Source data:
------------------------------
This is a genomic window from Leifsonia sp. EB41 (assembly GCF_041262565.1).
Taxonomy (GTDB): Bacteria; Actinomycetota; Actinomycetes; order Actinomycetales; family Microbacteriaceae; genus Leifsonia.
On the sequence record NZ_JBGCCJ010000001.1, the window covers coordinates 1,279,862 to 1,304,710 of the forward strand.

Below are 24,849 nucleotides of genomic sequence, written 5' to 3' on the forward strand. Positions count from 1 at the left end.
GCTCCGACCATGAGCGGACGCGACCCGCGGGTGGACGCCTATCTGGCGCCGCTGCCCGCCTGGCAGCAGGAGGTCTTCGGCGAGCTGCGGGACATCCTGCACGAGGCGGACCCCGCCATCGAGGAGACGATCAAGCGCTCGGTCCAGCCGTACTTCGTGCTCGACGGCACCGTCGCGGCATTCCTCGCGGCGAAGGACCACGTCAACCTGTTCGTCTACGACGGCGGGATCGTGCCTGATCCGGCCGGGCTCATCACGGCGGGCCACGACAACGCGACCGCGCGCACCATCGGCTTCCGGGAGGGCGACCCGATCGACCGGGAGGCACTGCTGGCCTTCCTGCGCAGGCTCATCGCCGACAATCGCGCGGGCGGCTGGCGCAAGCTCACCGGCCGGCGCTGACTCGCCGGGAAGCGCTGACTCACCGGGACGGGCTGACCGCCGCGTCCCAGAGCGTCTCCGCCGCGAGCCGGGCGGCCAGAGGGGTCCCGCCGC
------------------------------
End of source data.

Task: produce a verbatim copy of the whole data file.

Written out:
This is a genomic window from Leifsonia sp. EB41 (assembly GCF_041262565.1).
Taxonomy (GTDB): Bacteria; Actinomycetota; Actinomycetes; order Actinomycetales; family Microbacteriaceae; genus Leifsonia.
On the sequence record NZ_JBGCCJ010000001.1, the window covers coordinates 1,279,862 to 1,304,710 of the forward strand.

Below are 24,849 nucleotides of genomic sequence, written 5' to 3' on the forward strand. Positions count from 1 at the left end.
GCTCCGACCATGAGCGGACGCGACCCGCGGGTGGACGCCTATCTGGCGCCGCTGCCCGCCTGGCAGCAGGAGGTCTTCGGCGAGCTGCGGGACATCCTGCACGAGGCGGACCCCGCCATCGAGGAGACGATCAAGCGCTCGGTCCAGCCGTACTTCGTGCTCGACGGCACCGTCGCGGCATTCCTCGCGGCGAAGGACCACGTCAACCTGTTCGTCTACGACGGCGGGATCGTGCCTGATCCGGCCGGGCTCATCACGGCGGGCCACGACAACGCGACCGCGCGCACCATCGGCTTCCGGGAGGGCGACCCGATCGACCGGGAGGCACTGCTGGCCTTCCTGCGCAGGCTCATCGCCGACAATCGCGCGGGCGGCTGGCGCAAGCTCACCGGCCGGCGCTGACTCGCCGGGAAGCGCTGACTCACCGGGACGGGCTGACCGCCGCGTCCCAGAGCGTCTCCGCCGCGAGCCGGGCGGCCAGAGGGGTCCCGCCGC